For students outside Chicago, the teacher strike might seem like a dream come true -- one week into a new school year, an unexpected extra week of summer. But students at Curie Metropolitan High School in Chicago say the strike is more of a nightmare. Many students are joining their teachers on the picket line to show support for revising their teacher's contract, and protesting a new evaluation system.
The New York Times points out that the battle over these reforms comes at a tricky time in the middle of election season. Mayor Rahm Emanuel and the Chicago Teacher’s Union butting heads could cause rifts in the Democratic party.
According to students, their teachers want a better contract, but most of all, they are anxious for the strike to be over and school to resume.
When the strike began on Monday, Flordalia Rodriguez, a 17-year-old senior at Curie Metro, wanted to lend her support, but her mother would not allow it. “My mom thinks the teacher strike is really bad for me because I’m a senior. But on Thursday I told her I really wanted to go support my teachers because if we support them, I’m sure they’re going to make a faster decision... She said, ‘Don’t go. The teachers are very selfish. They should know that they’re not doing the right thing.’ But I said I need to support my teachers,” said Rodriguez.
Rodriguez said she’s grateful for the small class sizes at Curie Metro, and for people like her physics teacher who stay until 6 p.m. explaining the material. Even though Rodriguez’s family moved to a suburb of Chicago, her mother valued the International Baccalaureate (IB) program at Curie Metro so much, that she lets her daughter commute into the city for school.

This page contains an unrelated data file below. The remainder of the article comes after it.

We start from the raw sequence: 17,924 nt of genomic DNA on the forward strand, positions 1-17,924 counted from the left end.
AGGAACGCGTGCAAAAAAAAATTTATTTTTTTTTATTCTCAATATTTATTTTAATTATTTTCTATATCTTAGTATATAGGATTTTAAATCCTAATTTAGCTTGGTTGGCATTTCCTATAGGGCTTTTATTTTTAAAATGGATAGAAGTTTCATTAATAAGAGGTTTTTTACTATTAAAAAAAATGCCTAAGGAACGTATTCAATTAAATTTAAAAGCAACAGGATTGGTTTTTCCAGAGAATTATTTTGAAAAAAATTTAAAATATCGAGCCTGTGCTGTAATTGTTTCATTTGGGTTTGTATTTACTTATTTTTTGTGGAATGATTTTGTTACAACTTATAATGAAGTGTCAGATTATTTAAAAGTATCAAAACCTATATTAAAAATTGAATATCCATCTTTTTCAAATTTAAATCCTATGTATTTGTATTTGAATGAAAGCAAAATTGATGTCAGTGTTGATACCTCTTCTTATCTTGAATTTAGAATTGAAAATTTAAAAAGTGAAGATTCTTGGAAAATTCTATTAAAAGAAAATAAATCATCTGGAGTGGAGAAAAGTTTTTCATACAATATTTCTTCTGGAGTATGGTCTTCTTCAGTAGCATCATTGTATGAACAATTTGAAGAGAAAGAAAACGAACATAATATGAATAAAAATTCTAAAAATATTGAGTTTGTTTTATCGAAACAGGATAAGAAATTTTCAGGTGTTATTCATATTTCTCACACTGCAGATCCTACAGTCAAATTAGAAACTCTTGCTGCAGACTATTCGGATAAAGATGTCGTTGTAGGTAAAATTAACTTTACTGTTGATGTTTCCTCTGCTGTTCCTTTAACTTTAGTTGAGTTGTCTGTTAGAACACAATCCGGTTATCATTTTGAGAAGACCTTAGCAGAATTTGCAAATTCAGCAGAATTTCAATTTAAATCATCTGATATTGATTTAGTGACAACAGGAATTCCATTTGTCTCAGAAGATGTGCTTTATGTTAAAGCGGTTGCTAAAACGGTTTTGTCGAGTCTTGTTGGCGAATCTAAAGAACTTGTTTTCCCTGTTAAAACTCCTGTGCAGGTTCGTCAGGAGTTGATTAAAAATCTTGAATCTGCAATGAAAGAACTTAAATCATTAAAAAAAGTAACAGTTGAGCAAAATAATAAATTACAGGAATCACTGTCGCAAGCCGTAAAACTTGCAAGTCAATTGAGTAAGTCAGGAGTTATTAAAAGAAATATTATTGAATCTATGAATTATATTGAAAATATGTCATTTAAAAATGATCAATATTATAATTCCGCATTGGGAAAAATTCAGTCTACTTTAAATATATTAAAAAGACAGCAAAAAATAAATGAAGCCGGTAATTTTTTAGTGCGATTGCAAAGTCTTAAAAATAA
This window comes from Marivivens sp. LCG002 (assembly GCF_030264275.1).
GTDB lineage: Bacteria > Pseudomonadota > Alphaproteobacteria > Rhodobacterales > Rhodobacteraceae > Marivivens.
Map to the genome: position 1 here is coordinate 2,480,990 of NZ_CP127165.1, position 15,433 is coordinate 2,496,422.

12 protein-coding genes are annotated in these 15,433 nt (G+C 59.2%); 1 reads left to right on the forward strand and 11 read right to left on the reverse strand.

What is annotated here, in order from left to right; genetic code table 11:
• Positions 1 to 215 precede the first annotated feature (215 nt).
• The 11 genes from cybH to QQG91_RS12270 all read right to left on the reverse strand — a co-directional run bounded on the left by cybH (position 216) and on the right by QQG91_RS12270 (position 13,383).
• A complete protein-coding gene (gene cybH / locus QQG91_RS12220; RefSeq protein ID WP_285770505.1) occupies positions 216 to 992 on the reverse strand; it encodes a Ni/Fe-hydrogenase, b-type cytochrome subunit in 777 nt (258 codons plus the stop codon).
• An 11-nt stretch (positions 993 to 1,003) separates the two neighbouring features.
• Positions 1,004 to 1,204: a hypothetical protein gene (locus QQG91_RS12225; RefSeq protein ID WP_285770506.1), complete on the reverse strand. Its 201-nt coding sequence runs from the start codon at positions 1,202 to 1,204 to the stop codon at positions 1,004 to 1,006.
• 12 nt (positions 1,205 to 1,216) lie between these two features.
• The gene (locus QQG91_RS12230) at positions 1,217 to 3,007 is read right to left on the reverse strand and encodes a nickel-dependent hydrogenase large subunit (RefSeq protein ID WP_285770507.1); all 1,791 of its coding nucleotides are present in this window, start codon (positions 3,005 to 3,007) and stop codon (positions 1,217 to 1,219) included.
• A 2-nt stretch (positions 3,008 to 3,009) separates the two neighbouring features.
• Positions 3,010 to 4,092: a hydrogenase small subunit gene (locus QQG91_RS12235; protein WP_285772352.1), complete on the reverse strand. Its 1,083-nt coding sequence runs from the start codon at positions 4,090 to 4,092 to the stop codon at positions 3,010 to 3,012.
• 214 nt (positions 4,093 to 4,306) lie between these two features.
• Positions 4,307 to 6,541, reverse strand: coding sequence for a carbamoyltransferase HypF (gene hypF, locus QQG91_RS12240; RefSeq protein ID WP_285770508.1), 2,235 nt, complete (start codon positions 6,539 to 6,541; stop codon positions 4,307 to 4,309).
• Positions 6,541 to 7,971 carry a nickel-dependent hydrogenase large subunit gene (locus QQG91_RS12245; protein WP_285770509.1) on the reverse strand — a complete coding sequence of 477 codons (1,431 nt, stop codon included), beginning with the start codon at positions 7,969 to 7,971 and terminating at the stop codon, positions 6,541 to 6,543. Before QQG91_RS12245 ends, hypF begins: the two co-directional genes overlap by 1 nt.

Francisco Garcia, 17, also attends Curie Metro High School, and has not gone to school this week. He said students have the opportunity to go to school, but many are just "sitting there playing Monopoly." Instead, he’s joined his teachers on the picket line three times.
“The teachers made me who I am today. I think they don’t get recognized, I think what they’re asking for is fair,” he said. He doesn’t think that a teacher’s evaluation should be based heavily on standardized tests. “A lot of people are saying they’re asking for what they want, I think they’re asking for what they deserve,” he said. “One of my English teachers said he doesn’t know what to do with himself. They’re not allowed to grade, or do anything school-wise.”
Students are not supposed to have any contact with their teachers during the strike. This has Rodriguez in a bit of a panic. She has been going to the library during this week to go over schoolwork with her friends, but in terms of college applications, she is desperate for her teachers’ help.
“I’m worried I won’t be ready enough for college. One of my deadlines is December 10, but I still need help on my college essays. I need their support to ask if I’m doing the right thing. And I still have no idea how I’m going to pay for it,” she said.